Kyrsten Sinema courted Republican fossil fuel donors with filibuster stance

The Guardian

Kyrsten Sinema courted Republican fossil fuel donors with filibuster stance

Peter Stone in Washington DC – February 1, 2022

<span>Photograph: Michael Reynolds/EPA</span>
Photograph: Michael Reynolds/EPA

With a crucial vote pending over filibuster rules that would have made strong voting rights legislation feasible, Democratic senator Kyrsten Sinema flew into Houston, Texas, for a fundraiser that drew dozens of fossil fuel chieftains, including Continental Resources chairman Harold Hamm and ConocoPhillips chief executive Ryan Lance.

The event was held on 18 January at the upmarket River Oaks Country Club. One executive told the Guardian that Sinema spoke for about half an hour and informed a mostly Republican crowd that they could “rest assured” she would not back any changes with filibuster rules, reiterating a stance she took several days before during a Senate speech.

The Arizona senator also addressed some energy industry issues according to the executive, who added that overall he was “tremendously impressed”.

The day after the Houston bash, Sinema voted against changing filibuster rules, thereby helping to thwart the voting rights bill.

The Houston gusher of fossil fuel donations for Sinema from many stalwart Republican donors underscores how pivotal she has become, along with West Virginia Democratic senator Joe Manchin, in an evenly divided Senate involving high-stakes battles for Republican and fossil fuel interests.

Campaign finance watchdogs say that the Houston fundraiser reveals much about Sinema’s aggressive efforts to capitalize on her Senate power on matters ranging from climate change to taxes to the filibuster rule.

“Sinema isn’t up for re-election this year, but she’s fundraising full-tilt,” Sheila Krumholz, the executive director of OpenSecrets, told the Guardian. “By her comment to oil-industry attendees last week, she clearly knew her vote to protect the filibuster would please them.”

The Houston fundraiser, which was expected to raise tens of thousands of dollars for the senator’s campaign coffers, offers a stark example of how Sinema has been courting major Republican donors and special interests who, in turn, seem to be increasingly eager to help her.

Sinema’s drive to rope in more big Republican donors was also apparent at a September fundraiser in Dallas at the $18m home of G Brint Ryan, a prominent Republican donor and CEO of a global consulting company, who hosted another money bash last year for Manchin.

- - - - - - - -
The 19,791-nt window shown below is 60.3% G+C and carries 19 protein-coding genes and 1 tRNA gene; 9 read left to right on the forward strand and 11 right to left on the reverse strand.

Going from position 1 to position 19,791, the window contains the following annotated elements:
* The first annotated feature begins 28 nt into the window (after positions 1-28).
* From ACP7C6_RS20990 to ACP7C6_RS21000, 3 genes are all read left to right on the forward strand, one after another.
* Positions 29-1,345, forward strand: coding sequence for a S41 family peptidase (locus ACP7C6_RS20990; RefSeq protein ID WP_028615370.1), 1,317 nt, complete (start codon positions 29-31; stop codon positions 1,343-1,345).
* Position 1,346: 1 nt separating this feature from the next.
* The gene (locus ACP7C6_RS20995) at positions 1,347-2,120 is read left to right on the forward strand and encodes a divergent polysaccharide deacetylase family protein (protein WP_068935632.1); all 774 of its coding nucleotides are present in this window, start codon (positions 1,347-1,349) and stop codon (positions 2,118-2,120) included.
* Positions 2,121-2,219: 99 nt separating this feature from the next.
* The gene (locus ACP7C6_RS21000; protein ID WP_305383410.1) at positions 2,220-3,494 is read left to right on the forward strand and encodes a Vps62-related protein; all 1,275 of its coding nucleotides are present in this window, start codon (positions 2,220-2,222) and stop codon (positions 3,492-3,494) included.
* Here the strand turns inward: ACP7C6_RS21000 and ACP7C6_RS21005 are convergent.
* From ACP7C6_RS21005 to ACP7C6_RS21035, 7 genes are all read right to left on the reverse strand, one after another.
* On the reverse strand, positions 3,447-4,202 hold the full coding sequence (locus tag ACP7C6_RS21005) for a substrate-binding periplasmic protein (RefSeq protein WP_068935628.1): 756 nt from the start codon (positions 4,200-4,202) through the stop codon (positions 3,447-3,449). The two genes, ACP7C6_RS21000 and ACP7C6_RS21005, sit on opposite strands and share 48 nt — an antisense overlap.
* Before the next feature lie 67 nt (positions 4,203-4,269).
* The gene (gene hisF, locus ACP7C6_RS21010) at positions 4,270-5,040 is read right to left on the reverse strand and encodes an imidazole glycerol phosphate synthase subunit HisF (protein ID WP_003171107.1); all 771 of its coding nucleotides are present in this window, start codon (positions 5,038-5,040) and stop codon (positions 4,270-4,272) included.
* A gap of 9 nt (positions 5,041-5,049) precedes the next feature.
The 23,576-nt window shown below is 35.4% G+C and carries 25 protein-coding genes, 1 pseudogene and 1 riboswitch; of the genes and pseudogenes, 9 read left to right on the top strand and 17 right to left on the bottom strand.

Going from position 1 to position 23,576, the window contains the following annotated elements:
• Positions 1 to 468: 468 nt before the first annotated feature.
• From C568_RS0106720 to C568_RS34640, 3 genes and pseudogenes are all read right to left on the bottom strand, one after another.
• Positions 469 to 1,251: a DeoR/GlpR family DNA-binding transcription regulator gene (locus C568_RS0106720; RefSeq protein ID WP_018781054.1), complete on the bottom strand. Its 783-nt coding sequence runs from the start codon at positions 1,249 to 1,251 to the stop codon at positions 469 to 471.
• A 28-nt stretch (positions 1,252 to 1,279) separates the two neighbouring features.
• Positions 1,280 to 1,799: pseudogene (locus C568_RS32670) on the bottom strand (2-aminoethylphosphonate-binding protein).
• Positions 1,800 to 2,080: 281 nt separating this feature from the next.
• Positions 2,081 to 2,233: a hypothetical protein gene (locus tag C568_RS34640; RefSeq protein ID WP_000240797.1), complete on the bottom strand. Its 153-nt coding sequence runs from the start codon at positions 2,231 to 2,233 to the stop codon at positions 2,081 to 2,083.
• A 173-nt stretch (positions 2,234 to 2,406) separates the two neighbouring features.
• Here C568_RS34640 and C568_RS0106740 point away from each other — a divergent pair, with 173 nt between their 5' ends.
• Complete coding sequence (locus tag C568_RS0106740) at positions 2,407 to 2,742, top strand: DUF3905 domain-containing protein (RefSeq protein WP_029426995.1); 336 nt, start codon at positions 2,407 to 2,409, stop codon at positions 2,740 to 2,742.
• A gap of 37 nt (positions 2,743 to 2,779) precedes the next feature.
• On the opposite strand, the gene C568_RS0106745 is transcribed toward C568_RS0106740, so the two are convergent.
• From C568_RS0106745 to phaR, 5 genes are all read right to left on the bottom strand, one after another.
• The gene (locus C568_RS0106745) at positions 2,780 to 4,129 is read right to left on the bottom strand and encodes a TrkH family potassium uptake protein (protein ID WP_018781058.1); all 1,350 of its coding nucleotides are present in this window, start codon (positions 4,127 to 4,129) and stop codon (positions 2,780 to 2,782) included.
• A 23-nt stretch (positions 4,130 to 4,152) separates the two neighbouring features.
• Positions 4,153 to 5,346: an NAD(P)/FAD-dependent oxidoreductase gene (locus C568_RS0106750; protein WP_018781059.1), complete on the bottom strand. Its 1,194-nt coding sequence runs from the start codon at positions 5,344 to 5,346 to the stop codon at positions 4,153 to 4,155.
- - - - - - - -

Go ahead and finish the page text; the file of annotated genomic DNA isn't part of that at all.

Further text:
Senator Joe Manchin, Democrat of West Virginia.
Senator Joe Manchin, Democrat of West Virginia. Sinema and Manchin were instrumental in whittling down Build Back Better. Photograph: Drew Angerer/Getty Images

Sinema’s stance against changing filibuster rules has also won her support from other top Republican donors such as Stan Hubbard, a Minnesota billionaire broadcaster who gave her $2,900 last September, which reportedly was the first donation he made to a Democrat since 2019.

Hubbard told the Guardian that her opposition to the filibuster was a crucial reason he donated, adding that it would “be terrible to get rid of the filibuster”, and that he thought voting rights were “just fine”, without passing a Democrat-backed bill to protect them.

Little wonder that voting rights advocates were dismayed by Sinema’s staunch opposition to any changes with the filibuster.

“We are very disappointed that Senator Sinema has put formalistic rules over protecting our democracy,” said Danielle Lang, the senior director of voting rights at the nonpartisan Campaign Legal Center.

Sinema’s position on the filibuster rule has sparked anger among liberal backers such as the powerful group Emily’s List, which endorses Democratic women who support abortion rights. One week after Sinema gave a floor speech indicating that she wouldn’t support altering filibuster rules, Emily’s List publicly stated that the group would no longer endorse her.

In her floor speech backing the filibuster rule, Sinema touted the need for more bipartisanship, stressing that she would not “support separate actions that worsen the underlying disease of division infecting our country”.